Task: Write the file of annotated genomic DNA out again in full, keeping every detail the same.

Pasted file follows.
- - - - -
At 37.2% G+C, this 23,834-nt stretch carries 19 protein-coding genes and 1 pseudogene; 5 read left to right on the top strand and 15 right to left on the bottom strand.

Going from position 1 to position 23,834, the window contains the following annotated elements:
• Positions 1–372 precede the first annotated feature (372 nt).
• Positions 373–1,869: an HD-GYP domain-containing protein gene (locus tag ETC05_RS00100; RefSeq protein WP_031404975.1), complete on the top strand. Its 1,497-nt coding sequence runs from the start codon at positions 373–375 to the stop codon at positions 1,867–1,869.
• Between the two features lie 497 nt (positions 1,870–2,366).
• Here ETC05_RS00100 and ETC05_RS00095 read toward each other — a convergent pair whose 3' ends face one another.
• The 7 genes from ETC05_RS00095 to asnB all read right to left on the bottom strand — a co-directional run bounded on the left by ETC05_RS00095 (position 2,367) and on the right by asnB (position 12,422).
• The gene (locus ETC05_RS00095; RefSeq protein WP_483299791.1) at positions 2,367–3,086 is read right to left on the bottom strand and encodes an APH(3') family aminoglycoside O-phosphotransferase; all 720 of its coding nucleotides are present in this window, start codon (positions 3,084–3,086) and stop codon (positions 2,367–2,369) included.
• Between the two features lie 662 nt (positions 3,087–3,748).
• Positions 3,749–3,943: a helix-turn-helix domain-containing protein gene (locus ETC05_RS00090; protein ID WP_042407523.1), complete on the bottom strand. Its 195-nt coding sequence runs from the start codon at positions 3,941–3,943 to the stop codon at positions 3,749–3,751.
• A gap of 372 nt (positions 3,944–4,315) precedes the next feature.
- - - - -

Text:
At 37.2% G+C, this 23,834-nt stretch carries 19 protein-coding genes and 1 pseudogene; 5 read left to right on the top strand and 15 right to left on the bottom strand.

Going from position 1 to position 23,834, the window contains the following annotated elements:
• Positions 1–372 precede the first annotated feature (372 nt).
• Positions 373–1,869: an HD-GYP domain-containing protein gene (locus tag ETC05_RS00100; RefSeq protein WP_031404975.1), complete on the top strand. Its 1,497-nt coding sequence runs from the start codon at positions 373–375 to the stop codon at positions 1,867–1,869.
• Between the two features lie 497 nt (positions 1,870–2,366).
• Here ETC05_RS00100 and ETC05_RS00095 read toward each other — a convergent pair whose 3' ends face one another.
• The 7 genes from ETC05_RS00095 to asnB all read right to left on the bottom strand — a co-directional run bounded on the left by ETC05_RS00095 (position 2,367) and on the right by asnB (position 12,422).
• The gene (locus ETC05_RS00095; RefSeq protein WP_483299791.1) at positions 2,367–3,086 is read right to left on the bottom strand and encodes an APH(3') family aminoglycoside O-phosphotransferase; all 720 of its coding nucleotides are present in this window, start codon (positions 3,084–3,086) and stop codon (positions 2,367–2,369) included.
• Between the two features lie 662 nt (positions 3,087–3,748).
• Positions 3,749–3,943: a helix-turn-helix domain-containing protein gene (locus ETC05_RS00090; protein ID WP_042407523.1), complete on the bottom strand. Its 195-nt coding sequence runs from the start codon at positions 3,941–3,943 to the stop codon at positions 3,749–3,751.
• A gap of 372 nt (positions 3,944–4,315) precedes the next feature.